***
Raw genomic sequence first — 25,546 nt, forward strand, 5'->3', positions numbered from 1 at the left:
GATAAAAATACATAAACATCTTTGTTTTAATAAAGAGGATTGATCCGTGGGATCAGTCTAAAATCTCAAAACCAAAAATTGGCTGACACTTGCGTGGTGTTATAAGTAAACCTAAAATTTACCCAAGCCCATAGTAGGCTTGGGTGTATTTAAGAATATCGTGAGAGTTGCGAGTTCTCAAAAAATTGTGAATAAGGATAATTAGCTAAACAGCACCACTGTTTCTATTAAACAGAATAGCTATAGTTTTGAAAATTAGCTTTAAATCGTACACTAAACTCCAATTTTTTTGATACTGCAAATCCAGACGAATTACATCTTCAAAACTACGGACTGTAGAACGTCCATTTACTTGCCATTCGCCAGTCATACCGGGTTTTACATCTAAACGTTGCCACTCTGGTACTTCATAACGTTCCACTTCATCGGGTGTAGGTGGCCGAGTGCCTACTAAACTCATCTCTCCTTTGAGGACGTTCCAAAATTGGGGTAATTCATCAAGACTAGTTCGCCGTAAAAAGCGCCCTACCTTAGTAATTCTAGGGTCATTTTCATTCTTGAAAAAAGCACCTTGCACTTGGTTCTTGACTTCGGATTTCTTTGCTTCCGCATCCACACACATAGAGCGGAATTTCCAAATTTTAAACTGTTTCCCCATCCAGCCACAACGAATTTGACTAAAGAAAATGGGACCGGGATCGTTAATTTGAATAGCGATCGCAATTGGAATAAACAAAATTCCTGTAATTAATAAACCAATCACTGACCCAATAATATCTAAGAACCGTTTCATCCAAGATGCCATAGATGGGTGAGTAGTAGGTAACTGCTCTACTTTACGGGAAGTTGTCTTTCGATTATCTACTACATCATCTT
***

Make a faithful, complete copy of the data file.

Raw genomic sequence first — 25,546 nt, forward strand, 5'->3', positions numbered from 1 at the left:
GATAAAAATACATAAACATCTTTGTTTTAATAAAGAGGATTGATCCGTGGGATCAGTCTAAAATCTCAAAACCAAAAATTGGCTGACACTTGCGTGGTGTTATAAGTAAACCTAAAATTTACCCAAGCCCATAGTAGGCTTGGGTGTATTTAAGAATATCGTGAGAGTTGCGAGTTCTCAAAAAATTGTGAATAAGGATAATTAGCTAAACAGCACCACTGTTTCTATTAAACAGAATAGCTATAGTTTTGAAAATTAGCTTTAAATCGTACACTAAACTCCAATTTTTTTGATACTGCAAATCCAGACGAATTACATCTTCAAAACTACGGACTGTAGAACGTCCATTTACTTGCCATTCGCCAGTCATACCGGGTTTTACATCTAAACGTTGCCACTCTGGTACTTCATAACGTTCCACTTCATCGGGTGTAGGTGGCCGAGTGCCTACTAAACTCATCTCTCCTTTGAGGACGTTCCAAAATTGGGGTAATTCATCAAGACTAGTTCGCCGTAAAAAGCGCCCTACCTTAGTAATTCTAGGGTCATTTTCATTCTTGAAAAAAGCACCTTGCACTTGGTTCTTGACTTCGGATTTCTTTGCTTCCGCATCCACACACATAGAGCGGAATTTCCAAATTTTAAACTGTTTCCCCATCCAGCCACAACGAATTTGACTAAAGAAAATGGGACCGGGATCGTTAATTTGAATAGCGATCGCAATTGGAATAAACAAAATTCCTGTAATTAATAAACCAATCACTGACCCAATAATATCTAAGAACCGTTTCATCCAAGATGCCATAGATGGGTGAGTAGTAGGTAACTGCTCTACTTTACGGGAAGTTGTCTTTCGATTATCTACTACATCATCTT